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The bitcoin market just had a major coming-of-age moment as the US Marshals Service (USMS) auctioned off approximately $18 million worth of bitcoins (at market prices) seized from dark web black marketplace Silk Road. The auction is notable for being the largest recorded sale of bitcoin to date, and as such the first significant stress test for the consumer bitcoin price indexes. It’s also an opportunity to verify institutional demand for the burgeoning crypto-currency.

The USMS split the more than 30,000 bitcoins into nine equal-sized blocks auction each to a list of 45 pre-approved bidders, a partial list of which was accidentally leaked last week. That group included individuals and funds associated with SecondMarket, Bitcoin Investment Trust, Coinbase, Circle Bitcoin Shop, Matrix, BNP Parabas, GE Capital, Yelp, and other entities.

There has been rampant speculation in recent weeks as to how the price would react to this large off-exchange selling activity.

As TBI Daily blogger Ryan Selkis wrote on Friday:

Do assets in government auctions usually sell at significant discounts?  Yes.  However, this rare opportunity for institutional investors to quickly accumulate large bitcoin positions over-the-counter (off-exchange) could cause the bitcoins, which will be sold in 10 different lots, to sell at or even above current exchange rates.

He continues to reason that investors would be forced to pay a five to 10 percent premium to market prices to buy such large blocks of bitcoin on exchange. This fact means that the USMS would likely be a competitive process attracting long-term investors, as opposed to those looking to quickly flip their crypto-coin purchase for a small price arbitrage – that and quickly selling these coins would effectively tank exchange prices.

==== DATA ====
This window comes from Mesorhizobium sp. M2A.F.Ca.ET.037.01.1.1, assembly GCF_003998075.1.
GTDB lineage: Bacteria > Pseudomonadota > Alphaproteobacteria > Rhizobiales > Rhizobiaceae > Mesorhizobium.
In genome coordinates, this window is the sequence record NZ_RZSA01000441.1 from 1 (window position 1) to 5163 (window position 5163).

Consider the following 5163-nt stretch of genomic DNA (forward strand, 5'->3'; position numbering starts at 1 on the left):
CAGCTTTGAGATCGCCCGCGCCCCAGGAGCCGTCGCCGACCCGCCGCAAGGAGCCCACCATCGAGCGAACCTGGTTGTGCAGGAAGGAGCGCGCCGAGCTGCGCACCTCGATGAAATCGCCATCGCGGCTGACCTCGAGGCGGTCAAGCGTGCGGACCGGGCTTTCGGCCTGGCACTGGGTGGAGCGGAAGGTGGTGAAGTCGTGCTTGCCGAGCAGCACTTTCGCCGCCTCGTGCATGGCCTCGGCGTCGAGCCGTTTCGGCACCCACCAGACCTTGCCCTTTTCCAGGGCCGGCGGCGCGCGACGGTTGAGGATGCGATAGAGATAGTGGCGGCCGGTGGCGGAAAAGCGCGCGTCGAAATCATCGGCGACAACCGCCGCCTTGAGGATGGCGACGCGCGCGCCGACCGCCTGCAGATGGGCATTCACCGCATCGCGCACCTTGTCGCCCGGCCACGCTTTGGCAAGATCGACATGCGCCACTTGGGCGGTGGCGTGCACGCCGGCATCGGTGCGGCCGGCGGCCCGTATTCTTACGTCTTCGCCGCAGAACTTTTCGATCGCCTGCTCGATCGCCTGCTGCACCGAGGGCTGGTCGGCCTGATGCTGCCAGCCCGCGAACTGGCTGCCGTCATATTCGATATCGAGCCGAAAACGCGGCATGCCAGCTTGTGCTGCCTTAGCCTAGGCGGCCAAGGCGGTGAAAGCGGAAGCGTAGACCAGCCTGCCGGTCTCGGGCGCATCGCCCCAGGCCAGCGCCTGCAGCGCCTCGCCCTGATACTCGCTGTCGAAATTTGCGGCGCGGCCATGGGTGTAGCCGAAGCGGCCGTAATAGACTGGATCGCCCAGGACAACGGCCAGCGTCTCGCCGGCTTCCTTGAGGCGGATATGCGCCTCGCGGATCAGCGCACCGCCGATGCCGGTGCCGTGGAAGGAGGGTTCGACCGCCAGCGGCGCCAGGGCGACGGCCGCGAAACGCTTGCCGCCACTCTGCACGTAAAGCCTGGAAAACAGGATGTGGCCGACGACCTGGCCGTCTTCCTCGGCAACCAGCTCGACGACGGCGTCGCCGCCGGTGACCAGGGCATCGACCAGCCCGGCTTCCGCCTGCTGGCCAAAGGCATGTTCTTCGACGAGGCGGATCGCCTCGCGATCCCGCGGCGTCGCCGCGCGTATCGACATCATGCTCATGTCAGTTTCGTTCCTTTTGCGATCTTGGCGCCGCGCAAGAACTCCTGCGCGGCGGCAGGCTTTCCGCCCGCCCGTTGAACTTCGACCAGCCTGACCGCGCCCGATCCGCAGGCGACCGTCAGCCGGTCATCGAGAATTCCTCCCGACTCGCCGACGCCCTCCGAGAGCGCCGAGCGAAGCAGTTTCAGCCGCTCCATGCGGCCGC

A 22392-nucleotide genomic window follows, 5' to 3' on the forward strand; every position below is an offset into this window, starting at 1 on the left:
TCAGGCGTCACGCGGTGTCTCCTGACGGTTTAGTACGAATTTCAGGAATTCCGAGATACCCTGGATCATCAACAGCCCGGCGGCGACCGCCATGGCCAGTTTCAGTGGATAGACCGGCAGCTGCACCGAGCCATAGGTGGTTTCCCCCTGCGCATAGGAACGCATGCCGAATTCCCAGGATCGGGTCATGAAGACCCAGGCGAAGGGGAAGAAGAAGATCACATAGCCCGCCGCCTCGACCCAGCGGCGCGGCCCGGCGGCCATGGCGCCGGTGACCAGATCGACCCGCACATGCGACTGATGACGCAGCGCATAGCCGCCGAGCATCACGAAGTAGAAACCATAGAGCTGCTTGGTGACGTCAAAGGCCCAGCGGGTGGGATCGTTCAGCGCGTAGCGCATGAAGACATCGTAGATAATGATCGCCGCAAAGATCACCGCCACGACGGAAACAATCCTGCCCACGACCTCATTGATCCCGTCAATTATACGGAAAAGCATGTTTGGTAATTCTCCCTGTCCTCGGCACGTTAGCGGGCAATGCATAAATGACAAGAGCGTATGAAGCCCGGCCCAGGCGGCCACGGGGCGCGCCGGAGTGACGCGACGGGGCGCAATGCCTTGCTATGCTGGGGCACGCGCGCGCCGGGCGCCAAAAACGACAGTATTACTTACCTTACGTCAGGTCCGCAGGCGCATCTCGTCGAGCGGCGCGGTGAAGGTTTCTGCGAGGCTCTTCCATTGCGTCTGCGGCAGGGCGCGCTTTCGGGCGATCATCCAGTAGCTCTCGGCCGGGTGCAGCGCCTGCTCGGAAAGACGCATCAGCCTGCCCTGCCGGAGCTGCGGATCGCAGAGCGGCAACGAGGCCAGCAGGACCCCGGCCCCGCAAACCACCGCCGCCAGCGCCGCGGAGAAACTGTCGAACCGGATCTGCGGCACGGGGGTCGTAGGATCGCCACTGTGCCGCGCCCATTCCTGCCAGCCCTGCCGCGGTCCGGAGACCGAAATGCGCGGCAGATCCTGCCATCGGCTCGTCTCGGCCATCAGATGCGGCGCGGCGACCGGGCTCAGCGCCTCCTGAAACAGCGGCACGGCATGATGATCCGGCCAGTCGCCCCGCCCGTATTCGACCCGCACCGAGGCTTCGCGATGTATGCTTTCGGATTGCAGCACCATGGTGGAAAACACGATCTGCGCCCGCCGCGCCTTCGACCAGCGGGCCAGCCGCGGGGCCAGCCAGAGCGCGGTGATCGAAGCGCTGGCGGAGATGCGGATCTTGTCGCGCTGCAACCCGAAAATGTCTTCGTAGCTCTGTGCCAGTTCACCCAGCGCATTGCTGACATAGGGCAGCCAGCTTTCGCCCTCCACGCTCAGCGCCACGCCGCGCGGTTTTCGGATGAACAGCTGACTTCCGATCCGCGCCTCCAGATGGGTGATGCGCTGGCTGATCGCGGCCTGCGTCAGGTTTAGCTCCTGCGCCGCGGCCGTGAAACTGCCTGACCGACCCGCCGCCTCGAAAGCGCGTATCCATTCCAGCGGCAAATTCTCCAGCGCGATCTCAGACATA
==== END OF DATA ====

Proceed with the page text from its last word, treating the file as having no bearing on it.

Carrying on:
“All of this said, it should be pretty clear why this auction is likely to be a non-negative event,” Selkis concludes.

Also weighing on the mind of bitcoin investors was the lack of clarity from the USMS, and to a lesser extent the participating bidders, around how much information would be revealed after the auction. For example, would the public know the winning price and bidder for each auction? The Coindesk Price Index rose above $600 over the weekend for the first time in several days, holding that level through to the mid-day auction. It currently stands at $647.76 as of this writing as limited details emerge from the USMS auction.

We have not yet received an official indication of the average price across all nine auctions, but details have emerged from several participants suggesting that the blocks all sold at above-market prices. Selkis and others predicted as much, writing:

To the extent the winning bid somehow closes at a premium to current exchange rates, it seems certain that the bidder would want to divulge that information, given the positive impact such news would have on retail investors.

SecondMarket and Bitcoin Investment Trust (BIT) founder Barry Silbert tweeted earlier today that his syndicate, which saw SecondMarket and BIT place bids on behalf of small and foreign investors, was outbid in all auctions, while his brother Allan Silbert, who is a VP at GE Capital, concludes, “So basically at least USD$20MM of bitcoin buying demand went unsatisfied in the auction and will look elsewhere to buy bitcoins i.e. market.” Overall, the auctions seem to send a strong signal to exchange-based bitcoin investors, registering a total of 63 bids among the 45 registered investors.

Bitcoin remains a nascent and largely volatile digital currency, but events like today’s serve to validate its existence. Not only did a US government conduct an auction for these assets valuing them in the millions of dollars, but numerous traditional financial institutions participated in said auctions, ascribing similar value to bitcoins as they would to stocks, precious metals, or other financial assets.

The broader bitcoin market will benefit from continued transparency around these auctions, something we can hope to receive in the coming days. There is another shoe yet to drop when the USMs potentially auctions another 144,000 bitcoins seized from accused Silk Road founder Ross “Dread Pirate Roberts” Ulbreicht – pending court approval. Today’s events show that such an auction can be conducted in an orderly fashion without a disproportionate positive or negative effect on the broader bitcoin market.

Bitcoin is far from a mature market (or commodity or currency, depending on your perspective), but it’s hardly the shadowy internet asset that it was just a few years ago. I saw nothing today to suggest that that maturation won’t continue well into the future.

[Updated, 7/1/14 9:15am: An earlier version of this post inaccurately quoted Alan Silbert as stating that the average bid price for the SecondMarket and BIT syndicate was $665. Silbert contacted Pando to indicate that his statements of unfulfilled demand were misinterpreted by BitcoinBreak.]